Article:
>> the quality of the data to a point where it matches the quality  
>> requirements of the user (human).
>>
>> There are lots of different heuristics that a machine can apply to  
>> assess information quality, including content-based, context- 
>> based, rating-based heuristics.
>>
>> For more details than you ever wanted to hear, please refer to my  
>> PhD thesis titeld "Quality-driven Information Filtering in the  
>> Context of Web-based Information System" http://sites.wiwiss.fu-  
>> berlin.de/suhl/bizer/pub/DisertationChrisBizer.pdf
>>
>> Cheers
>>
>> Chris
>>
>> --
>> Chris Bizer
>> Freie Universitšt Berlin
>> +49 30 838 54057
>> chris@bizer.de
>> www.bizer.de
>> ----- Original Message ----- From: "Alan Ruttenberg"  
>> <alanruttenberg@gmail.com>
>> To: "Dan Connolly" <connolly@w3.org>
>> Cc: "Chris Bizer" <chris@bizer.de>; <www-tag@w3.org>; "SW-forum  
>> Web" <semantic-web@w3.org>; "Linking Open Data" <linking-open-  
>> data@simile.mit.edu>; "Jonathan A Rees" <jar@mumble.net>
>> Sent: Friday, July 20, 2007 4:52 AM
>> Subject: Re: Terminology Question concerning Web Architecture and  
>> Linked Data
>>
>>
>>> On Jul 10, 2007, at 1:08 PM, Dan Connolly wrote:
>>>> On Sat, 2007-07-07 at 14:43 +0200, Chris Bizer wrote:
>>>>
>>>>> Question 3: Depending on the answer to question 1, is it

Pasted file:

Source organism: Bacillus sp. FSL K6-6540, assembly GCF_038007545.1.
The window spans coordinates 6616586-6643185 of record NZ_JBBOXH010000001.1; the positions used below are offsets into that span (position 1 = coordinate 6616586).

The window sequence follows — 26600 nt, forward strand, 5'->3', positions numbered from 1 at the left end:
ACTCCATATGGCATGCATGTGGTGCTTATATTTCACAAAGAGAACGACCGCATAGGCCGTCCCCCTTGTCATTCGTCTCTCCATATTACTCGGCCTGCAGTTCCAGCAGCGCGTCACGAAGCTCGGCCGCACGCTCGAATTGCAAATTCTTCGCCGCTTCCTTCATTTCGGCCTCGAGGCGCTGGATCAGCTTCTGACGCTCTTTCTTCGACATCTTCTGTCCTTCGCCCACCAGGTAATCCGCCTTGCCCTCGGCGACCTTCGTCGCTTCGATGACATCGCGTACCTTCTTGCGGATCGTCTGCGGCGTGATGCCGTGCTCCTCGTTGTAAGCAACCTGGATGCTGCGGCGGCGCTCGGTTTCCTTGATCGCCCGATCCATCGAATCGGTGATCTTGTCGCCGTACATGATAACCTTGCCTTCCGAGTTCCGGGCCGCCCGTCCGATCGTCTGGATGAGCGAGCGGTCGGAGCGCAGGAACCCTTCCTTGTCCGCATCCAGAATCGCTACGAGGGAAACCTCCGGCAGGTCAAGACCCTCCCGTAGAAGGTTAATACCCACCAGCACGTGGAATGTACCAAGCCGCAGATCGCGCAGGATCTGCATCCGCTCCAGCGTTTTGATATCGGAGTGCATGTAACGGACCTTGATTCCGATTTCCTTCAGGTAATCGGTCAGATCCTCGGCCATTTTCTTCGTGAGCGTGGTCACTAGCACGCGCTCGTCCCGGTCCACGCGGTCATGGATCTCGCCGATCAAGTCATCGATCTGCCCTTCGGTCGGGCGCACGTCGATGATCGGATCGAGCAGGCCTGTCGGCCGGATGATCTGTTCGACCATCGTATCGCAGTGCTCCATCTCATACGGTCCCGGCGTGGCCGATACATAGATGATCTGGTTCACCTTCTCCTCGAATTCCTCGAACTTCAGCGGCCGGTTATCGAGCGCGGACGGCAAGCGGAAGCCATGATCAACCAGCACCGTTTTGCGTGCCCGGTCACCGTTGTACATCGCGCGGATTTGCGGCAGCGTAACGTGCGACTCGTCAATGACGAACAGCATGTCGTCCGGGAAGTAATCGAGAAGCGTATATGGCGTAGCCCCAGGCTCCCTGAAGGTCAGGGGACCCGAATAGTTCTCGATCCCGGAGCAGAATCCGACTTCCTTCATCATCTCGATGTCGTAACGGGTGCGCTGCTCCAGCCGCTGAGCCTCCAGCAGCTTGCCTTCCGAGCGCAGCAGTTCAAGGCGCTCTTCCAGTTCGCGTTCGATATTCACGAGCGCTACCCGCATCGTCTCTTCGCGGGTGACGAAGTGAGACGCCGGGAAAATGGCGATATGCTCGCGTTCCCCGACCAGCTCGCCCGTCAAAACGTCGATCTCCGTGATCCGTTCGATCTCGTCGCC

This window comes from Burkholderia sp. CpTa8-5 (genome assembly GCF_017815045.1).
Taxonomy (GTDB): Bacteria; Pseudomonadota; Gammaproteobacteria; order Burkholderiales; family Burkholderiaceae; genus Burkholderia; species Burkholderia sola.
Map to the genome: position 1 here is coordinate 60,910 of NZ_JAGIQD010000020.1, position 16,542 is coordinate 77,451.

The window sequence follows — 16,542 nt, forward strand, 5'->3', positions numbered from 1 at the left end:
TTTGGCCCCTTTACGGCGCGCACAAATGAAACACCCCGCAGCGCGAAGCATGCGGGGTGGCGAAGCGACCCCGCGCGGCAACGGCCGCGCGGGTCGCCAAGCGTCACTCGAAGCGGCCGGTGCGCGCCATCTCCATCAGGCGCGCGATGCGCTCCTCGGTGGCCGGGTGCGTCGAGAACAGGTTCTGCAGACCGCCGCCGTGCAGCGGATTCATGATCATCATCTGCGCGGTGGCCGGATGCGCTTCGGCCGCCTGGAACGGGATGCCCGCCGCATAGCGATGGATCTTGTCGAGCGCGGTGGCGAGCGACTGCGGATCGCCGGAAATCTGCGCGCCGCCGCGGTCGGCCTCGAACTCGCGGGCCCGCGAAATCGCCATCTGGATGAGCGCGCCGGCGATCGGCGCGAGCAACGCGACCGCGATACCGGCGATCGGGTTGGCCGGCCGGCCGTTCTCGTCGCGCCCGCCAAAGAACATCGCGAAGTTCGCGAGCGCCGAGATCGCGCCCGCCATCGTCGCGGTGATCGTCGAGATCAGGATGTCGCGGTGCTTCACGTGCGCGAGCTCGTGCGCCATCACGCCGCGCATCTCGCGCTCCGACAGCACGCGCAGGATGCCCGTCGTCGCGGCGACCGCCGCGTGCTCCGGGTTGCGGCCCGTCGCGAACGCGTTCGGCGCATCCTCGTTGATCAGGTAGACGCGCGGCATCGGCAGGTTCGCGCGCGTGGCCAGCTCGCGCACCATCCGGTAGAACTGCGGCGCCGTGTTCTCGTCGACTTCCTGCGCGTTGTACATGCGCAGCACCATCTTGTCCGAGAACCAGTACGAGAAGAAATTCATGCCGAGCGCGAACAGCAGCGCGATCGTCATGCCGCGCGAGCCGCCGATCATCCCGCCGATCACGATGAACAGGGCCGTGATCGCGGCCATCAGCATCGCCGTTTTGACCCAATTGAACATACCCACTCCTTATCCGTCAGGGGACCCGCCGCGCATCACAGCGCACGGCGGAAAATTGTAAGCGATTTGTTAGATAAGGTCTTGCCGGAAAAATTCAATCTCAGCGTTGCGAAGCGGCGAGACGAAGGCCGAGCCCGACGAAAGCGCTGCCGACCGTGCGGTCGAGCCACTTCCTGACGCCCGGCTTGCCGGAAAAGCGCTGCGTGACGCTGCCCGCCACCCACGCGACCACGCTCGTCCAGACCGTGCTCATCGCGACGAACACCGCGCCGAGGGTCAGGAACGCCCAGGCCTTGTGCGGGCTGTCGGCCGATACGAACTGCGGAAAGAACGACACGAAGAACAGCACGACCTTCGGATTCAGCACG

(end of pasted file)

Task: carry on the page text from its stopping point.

>>>>> correct to use
>>>>> owl:sameAs [6] to state that http://www.w3.org/People/Berners-  
>>>>> Lee/ card#i and
>>>>> http://dbpedia.org/resource/Tim_Berners-Lee refer to the same  
>>>>> thing as it is
>>>>> done in Tim's profile.
>>>>
>>>> Yes...
>>>>
>>>> That's sort of a circular question. It's correct because Tim   
>>>> says it's correct, and he owns that name.
>>>
>>> That's not the usual sense of "correct". In this context, I  
>>> believe  that the wordnet sense of "correct" that is intended is
>>> "free from error; especially conforming to fact or truth"
>>>
>>> Or Wikipedia: "In everyday use, the correctness of a statement is  
>>> determined by whether or not it matches reality. People can think  
>>> a statement is correct and be wrong."
>>>
>>> If I had a profile that said, in effect, that I was president of  
>>> the United States, then that would be incorrect regardless of  
>>> whether I  owned the name (I am taking the "owned name" that you  
>>> are referring  to to be http://www.w3.org/People/Berners-Lee/  
>>> card#i since that's the  only name in the vicinity that Tim could  
>>> correctly claim to be owned  by him).
>>>
>>> If I'm using the wrong sense of "correct", perhaps you could  
>>> provide  me a definition of "correct" by which I could understand  
>>> your claim.
>>>
>>> Regards,
>>>
>>> -Alan
>>
>
Received on Sunday, 22 July 2007 19:15:25 GMT